No Place for Children: Voices from Juvenile Detention / Edition 1

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Overview

Juvenile crime rates have dropped dramatically since the early 1990s, yet more young people are in juvenile detention today than at any other time in America's history. Most are nonviolent offenders. Many have mental health or substance abuse problems. All have been failed by some combination of their families, schools, churches, and communities. But instead of addressing these young people's needs for treatment, rehabilitation, and basic nurturing, we lock them away in an overburdened juvenile justice system that can do little more than warehouse troubled children.

This courageous work of photojournalism goes inside the system to offer an intimate, often disturbing view of children's experiences in juvenile detention. Steve Liss photographed and interviewed young detainees, their parents, and detention and probation officers in Laredo, Texas. His striking photographs reveal that these are vulnerable children—sometimes as young as ten—coping with a detention environment that most adults would find harsh. In the accompanying text, he brings in the voices of the young people who describe their already fractured lives and fragile dreams, as well as the words of their parents and juvenile justice workers who express frustration at not having more resources with which to help these kids. As Marian Wright Edelman asks in the foreword, "What does it say about us that the only thing our nation will guarantee every child is a costly jail or detention cell, while refusing them a place in Head Start or after-school child care, summer jobs, and other needed supports?" In the best tradition of photojournalism, No Place for Children is a call to action on behalf of America's at-risk youth.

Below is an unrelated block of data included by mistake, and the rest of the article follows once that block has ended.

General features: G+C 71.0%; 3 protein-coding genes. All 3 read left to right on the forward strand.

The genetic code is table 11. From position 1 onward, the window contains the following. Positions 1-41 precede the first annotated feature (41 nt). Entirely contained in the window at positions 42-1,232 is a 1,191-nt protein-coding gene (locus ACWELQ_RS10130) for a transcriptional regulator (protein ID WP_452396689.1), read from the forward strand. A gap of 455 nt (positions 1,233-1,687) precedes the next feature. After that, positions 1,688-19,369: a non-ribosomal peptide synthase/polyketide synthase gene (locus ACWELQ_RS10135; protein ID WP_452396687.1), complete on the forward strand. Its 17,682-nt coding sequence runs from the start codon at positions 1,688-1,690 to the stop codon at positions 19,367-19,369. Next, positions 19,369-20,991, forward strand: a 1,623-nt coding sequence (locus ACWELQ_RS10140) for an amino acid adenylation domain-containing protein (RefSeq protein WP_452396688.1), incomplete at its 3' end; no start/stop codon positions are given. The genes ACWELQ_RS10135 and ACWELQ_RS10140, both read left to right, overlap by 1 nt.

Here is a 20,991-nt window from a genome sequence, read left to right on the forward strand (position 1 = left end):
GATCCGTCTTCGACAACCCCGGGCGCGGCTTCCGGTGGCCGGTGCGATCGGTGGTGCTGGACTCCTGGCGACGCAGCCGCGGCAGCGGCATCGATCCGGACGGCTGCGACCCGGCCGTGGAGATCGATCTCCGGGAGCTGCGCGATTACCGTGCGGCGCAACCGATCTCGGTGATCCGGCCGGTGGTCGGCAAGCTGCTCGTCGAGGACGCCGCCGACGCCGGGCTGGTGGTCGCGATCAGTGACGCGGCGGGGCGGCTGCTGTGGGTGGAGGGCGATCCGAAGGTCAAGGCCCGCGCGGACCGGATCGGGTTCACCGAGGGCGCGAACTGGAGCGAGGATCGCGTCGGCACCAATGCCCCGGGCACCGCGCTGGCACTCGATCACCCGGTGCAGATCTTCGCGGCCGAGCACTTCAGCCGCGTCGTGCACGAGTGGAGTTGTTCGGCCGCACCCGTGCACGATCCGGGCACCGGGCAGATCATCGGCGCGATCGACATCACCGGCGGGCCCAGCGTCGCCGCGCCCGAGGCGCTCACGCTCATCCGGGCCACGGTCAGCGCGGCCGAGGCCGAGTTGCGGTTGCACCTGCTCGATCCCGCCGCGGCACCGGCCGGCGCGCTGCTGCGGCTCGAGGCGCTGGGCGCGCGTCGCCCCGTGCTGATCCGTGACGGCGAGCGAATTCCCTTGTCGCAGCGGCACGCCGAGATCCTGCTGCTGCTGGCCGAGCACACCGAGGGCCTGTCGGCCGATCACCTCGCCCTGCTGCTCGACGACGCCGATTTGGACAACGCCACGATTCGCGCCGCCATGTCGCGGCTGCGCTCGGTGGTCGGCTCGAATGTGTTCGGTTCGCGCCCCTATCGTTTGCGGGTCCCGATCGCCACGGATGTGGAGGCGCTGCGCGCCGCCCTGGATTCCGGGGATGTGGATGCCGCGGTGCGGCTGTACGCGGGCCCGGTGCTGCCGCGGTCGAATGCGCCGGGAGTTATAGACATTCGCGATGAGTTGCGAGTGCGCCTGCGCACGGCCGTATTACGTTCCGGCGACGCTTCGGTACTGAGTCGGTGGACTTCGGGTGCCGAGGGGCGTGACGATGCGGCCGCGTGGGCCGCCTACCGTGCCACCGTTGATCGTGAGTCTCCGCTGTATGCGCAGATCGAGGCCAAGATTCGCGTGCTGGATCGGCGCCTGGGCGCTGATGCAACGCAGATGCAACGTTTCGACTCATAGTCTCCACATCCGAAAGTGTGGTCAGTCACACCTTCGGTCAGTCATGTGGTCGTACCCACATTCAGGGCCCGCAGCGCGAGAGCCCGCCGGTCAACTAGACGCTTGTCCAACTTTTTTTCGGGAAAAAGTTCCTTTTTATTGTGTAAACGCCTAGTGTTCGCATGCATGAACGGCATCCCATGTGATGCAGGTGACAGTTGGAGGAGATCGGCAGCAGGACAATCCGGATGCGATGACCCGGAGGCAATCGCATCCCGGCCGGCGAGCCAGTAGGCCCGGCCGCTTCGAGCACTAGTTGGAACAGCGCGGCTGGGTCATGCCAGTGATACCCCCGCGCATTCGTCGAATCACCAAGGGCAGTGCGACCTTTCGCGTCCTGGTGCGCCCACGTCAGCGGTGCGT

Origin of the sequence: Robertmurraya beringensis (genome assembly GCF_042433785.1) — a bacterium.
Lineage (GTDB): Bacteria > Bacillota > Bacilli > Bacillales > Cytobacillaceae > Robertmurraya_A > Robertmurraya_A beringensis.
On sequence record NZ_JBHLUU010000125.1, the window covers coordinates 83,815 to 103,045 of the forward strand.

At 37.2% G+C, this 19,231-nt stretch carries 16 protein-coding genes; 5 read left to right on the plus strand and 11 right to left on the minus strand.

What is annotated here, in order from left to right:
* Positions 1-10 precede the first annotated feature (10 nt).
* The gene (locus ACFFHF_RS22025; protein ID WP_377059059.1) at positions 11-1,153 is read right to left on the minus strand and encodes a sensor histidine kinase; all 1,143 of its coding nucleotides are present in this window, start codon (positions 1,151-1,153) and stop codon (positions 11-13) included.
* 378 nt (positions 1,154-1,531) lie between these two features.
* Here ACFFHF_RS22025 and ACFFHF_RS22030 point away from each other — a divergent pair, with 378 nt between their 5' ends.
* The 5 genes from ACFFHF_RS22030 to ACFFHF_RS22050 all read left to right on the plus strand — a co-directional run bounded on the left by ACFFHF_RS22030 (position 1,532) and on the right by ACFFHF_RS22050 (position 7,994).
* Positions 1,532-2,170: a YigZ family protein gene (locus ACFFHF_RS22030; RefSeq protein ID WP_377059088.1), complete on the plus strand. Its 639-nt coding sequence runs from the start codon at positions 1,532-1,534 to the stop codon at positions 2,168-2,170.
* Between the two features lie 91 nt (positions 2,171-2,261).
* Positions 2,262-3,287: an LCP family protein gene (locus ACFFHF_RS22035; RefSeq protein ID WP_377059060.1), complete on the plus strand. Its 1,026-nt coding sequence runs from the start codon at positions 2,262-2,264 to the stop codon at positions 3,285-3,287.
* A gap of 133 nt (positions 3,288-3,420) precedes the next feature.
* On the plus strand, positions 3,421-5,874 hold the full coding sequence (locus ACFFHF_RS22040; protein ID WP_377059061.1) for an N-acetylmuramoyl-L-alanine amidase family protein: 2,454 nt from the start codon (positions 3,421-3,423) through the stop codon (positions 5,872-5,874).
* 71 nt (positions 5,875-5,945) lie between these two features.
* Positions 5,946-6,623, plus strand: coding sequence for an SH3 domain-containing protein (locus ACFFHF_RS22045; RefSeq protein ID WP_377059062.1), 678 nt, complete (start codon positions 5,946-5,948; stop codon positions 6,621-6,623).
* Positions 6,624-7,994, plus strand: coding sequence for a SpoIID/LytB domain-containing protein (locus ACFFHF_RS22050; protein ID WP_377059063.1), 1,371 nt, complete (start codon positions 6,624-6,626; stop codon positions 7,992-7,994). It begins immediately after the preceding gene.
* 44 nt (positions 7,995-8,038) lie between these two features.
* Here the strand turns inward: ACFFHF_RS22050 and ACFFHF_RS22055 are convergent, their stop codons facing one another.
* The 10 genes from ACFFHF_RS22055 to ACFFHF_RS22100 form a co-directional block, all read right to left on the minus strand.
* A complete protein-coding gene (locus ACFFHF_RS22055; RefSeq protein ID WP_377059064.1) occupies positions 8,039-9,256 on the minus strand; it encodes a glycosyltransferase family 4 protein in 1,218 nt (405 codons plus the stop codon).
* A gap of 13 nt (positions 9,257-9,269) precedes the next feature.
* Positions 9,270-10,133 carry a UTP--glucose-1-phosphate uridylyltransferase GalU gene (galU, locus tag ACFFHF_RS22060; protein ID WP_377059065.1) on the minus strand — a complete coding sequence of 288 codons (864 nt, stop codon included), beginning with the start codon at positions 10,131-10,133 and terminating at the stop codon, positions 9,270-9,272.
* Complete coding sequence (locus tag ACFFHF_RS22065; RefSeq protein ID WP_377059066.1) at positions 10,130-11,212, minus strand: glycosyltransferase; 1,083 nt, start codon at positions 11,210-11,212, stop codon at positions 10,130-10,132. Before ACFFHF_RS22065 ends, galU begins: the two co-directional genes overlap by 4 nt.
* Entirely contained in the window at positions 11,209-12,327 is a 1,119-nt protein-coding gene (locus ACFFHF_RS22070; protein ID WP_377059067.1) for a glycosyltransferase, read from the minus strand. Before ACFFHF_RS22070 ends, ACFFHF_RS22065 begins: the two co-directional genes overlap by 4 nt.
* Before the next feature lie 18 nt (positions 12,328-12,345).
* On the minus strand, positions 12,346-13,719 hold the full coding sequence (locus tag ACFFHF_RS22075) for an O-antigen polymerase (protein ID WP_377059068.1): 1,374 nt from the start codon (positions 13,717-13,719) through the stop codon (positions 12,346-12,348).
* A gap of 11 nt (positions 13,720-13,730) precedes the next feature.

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What People Are Saying

Robert Coles
Here are our fellow human beings—young Americans who have already, alas, lived hard and mean lives, yet who aspire to know more about themselves and others, and who well deserve the careful, respectful, thoughtful attention shown them by a talented, resourceful photographer and writer. By bringing them up close to us, Steve Liss helps us know our country better and the various destinies it offers for those who will one day be its working, voting, citizens.
Robert Coles, James Agee Professor of Social Ethics, Harvard University
Jim Kelly
A heartbreaking and harrowing examination of a subject that has been largely veiled in secrecy. Steve Liss's photographs give us an intimate glimpse into the pain and confusion of these troubled children and offer disturbing insights into America's juvenile justice system.
Jim Kelly, Managing Editor, Time magazine
Robert Coles
Here are our fellow human beings—young Americans who have already, alas, lived hard and mean lives, yet who aspire to know more about themselves and others, and who well deserve the careful, respectful, thoughtful attention shown them by a talented, resourceful photographer and writer. By bringing them up close to us, Steve Liss helps us know our country better and the various destinies it offers for those who will one day be its working, voting, citizens.